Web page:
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The International Institute for Holocaust Research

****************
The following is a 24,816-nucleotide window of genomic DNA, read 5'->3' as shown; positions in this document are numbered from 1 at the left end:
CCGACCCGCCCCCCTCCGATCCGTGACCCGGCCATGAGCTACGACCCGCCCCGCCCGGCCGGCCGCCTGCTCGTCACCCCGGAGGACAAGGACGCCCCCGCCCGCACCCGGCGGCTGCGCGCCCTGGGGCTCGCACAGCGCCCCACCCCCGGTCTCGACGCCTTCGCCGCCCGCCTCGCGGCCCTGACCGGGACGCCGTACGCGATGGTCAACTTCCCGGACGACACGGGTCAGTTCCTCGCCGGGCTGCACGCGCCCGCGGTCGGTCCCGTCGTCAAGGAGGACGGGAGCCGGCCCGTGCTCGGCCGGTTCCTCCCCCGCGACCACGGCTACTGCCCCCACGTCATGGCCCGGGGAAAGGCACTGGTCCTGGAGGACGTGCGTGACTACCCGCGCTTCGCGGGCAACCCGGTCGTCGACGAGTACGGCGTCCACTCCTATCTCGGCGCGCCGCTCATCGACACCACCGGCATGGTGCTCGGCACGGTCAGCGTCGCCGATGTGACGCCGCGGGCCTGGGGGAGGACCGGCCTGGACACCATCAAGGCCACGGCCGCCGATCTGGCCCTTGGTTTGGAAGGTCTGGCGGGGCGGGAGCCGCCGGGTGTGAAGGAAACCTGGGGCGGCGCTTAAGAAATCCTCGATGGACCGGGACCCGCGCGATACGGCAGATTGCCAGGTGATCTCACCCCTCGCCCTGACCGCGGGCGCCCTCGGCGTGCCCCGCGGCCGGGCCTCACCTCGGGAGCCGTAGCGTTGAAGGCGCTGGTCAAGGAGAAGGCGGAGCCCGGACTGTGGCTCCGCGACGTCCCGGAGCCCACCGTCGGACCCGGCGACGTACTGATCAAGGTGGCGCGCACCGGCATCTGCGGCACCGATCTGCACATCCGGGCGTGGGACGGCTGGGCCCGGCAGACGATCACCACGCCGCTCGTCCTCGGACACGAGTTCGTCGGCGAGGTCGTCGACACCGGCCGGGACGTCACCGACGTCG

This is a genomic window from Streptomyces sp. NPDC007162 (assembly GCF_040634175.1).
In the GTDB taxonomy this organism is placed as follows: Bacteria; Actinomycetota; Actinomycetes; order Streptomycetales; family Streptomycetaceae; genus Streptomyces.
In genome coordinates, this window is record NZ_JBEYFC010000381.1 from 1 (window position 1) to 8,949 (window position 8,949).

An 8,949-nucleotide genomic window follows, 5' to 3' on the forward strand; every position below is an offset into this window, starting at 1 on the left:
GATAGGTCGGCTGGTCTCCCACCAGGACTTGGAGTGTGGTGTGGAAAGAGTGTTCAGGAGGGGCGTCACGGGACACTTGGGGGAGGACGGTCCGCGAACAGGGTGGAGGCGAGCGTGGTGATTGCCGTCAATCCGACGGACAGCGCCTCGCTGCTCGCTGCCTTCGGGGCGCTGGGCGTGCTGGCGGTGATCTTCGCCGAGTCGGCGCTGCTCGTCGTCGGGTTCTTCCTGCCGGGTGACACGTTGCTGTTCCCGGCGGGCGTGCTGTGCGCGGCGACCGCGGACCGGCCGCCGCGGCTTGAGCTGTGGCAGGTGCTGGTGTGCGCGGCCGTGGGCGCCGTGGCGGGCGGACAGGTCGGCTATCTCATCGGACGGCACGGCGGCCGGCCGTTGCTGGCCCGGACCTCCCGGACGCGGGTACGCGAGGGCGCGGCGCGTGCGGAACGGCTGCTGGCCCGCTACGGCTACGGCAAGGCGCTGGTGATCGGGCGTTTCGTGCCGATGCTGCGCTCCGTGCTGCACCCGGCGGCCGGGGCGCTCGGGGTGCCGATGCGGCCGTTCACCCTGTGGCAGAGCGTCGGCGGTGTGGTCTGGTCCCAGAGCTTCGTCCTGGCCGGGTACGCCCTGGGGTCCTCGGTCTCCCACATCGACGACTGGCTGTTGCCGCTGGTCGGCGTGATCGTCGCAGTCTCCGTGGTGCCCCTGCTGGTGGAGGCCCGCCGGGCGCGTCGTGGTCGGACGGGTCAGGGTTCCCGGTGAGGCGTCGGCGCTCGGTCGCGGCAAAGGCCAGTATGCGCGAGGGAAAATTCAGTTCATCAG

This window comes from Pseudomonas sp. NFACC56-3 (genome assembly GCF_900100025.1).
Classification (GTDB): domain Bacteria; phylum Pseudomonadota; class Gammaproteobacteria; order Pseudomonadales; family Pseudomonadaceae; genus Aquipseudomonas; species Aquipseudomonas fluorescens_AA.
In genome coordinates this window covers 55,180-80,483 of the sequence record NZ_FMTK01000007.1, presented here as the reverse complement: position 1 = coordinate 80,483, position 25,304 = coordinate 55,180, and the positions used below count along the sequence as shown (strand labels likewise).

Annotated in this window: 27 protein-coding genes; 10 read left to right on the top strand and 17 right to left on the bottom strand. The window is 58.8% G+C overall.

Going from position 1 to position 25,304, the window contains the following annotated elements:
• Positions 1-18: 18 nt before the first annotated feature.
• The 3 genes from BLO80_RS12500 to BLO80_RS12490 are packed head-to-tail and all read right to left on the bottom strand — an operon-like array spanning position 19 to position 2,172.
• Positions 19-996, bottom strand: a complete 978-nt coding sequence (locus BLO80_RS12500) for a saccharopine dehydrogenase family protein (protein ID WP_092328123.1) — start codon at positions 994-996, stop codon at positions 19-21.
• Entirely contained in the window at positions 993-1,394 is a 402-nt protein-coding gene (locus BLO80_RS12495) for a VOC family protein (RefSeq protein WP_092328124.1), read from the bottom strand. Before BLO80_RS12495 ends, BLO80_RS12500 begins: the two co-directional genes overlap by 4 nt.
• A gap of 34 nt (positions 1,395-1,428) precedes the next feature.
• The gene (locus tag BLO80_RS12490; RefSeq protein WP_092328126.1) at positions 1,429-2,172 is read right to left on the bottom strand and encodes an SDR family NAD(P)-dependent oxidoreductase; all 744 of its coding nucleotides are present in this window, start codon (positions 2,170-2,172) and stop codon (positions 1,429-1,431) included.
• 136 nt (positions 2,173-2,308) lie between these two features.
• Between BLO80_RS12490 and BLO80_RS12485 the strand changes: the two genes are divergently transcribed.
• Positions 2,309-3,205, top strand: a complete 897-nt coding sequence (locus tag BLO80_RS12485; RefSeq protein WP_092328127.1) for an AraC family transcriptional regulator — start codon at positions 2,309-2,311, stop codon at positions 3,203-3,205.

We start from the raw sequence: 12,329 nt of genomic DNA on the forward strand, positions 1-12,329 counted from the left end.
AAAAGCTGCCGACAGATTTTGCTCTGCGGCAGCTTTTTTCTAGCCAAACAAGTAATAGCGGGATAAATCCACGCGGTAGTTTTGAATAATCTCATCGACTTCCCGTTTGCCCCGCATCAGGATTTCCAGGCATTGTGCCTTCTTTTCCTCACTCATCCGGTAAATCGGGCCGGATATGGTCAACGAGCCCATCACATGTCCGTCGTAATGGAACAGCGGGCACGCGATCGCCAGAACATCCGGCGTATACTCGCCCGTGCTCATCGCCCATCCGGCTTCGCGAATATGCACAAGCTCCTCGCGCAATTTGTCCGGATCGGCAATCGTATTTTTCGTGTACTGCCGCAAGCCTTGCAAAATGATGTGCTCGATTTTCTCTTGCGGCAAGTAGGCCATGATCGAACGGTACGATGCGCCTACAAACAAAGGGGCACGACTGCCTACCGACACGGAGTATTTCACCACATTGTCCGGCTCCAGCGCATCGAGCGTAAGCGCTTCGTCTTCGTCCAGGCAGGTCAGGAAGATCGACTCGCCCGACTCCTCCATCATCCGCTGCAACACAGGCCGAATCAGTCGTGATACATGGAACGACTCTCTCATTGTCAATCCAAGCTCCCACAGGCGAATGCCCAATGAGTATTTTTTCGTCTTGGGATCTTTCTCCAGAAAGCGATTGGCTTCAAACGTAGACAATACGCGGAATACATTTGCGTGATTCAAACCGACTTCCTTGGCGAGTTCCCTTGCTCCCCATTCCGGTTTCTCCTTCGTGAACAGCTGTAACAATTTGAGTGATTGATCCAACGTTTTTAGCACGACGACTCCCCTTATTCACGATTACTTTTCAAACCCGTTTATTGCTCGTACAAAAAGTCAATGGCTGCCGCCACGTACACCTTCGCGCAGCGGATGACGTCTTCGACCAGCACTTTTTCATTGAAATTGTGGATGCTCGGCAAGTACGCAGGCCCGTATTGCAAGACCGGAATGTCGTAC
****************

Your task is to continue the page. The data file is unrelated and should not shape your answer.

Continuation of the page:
CHEMNITZ (from 1953 until 1990 known as Karl Marx Stadt) Saxony, Germany. The first documentary evidence of Jews living in Chemnitz dates from 1357. After a residence ban on Jews was issued in 1539, no Jews settled in Chemnitz until the middle of the 19th century. Despite virulent anti-Semitism, a community of 101 developed in 1871. From 1875, welfare organizations were founded and religious services were held in private apartments. In 1876 a religious school was set up; a cemetery was established in 1879; and a rabbi was engaged in 1881. By 1890, the community numbered 955 people, and in 1899 a synagogue was consecrated where services were held in accordance with Liberal practices, including a synagogue choir. In 1903, a branch of the Central Union (C.V.) was founded, followed in 1906 by a local Zionist group. Around this time, Jews from Eastern Europe arrived in Chemnitz and during WWI some 1,200 East European Jews, who were expelled from Leipzig and Dresden, were interned near Chemnitz. The Chemnitz community council cared for these internees, many of whom became residents of the city. In 1925, the Jewish population was 3,500, of whom only 1,400 were German nationals. However, the immigrant East European Jews gained the right to vote in communal elections only after a bitter fight waged primarily by the Zionists. Even then they were not allowed to run for office. In the 1920s, in addition to the synagogue, there were two Orthodox prayer rooms and in 1922, Orthodox Jews set up a Talmud torah school, which had an enrollment of 200 children; 155 children attended the Liberal religious school. The community maintained welfare and sports associations, youth groups, and various Liberal and Zionist organizations. A cultural and administrative center opened in 1932. Most community members were self-employed (including, in 1930, 25 Jewish physicians and 12 lawyers) or employed as white-collar personnel. There were very few blue-collar workers. Jewish firms controlled 35% of the city's textile industry. In the Weimar period, two Jews served on the city council and one community member was the editor of a Communist newspaper. In 1927, Nazis attacked a Jew, who died from his injuries.
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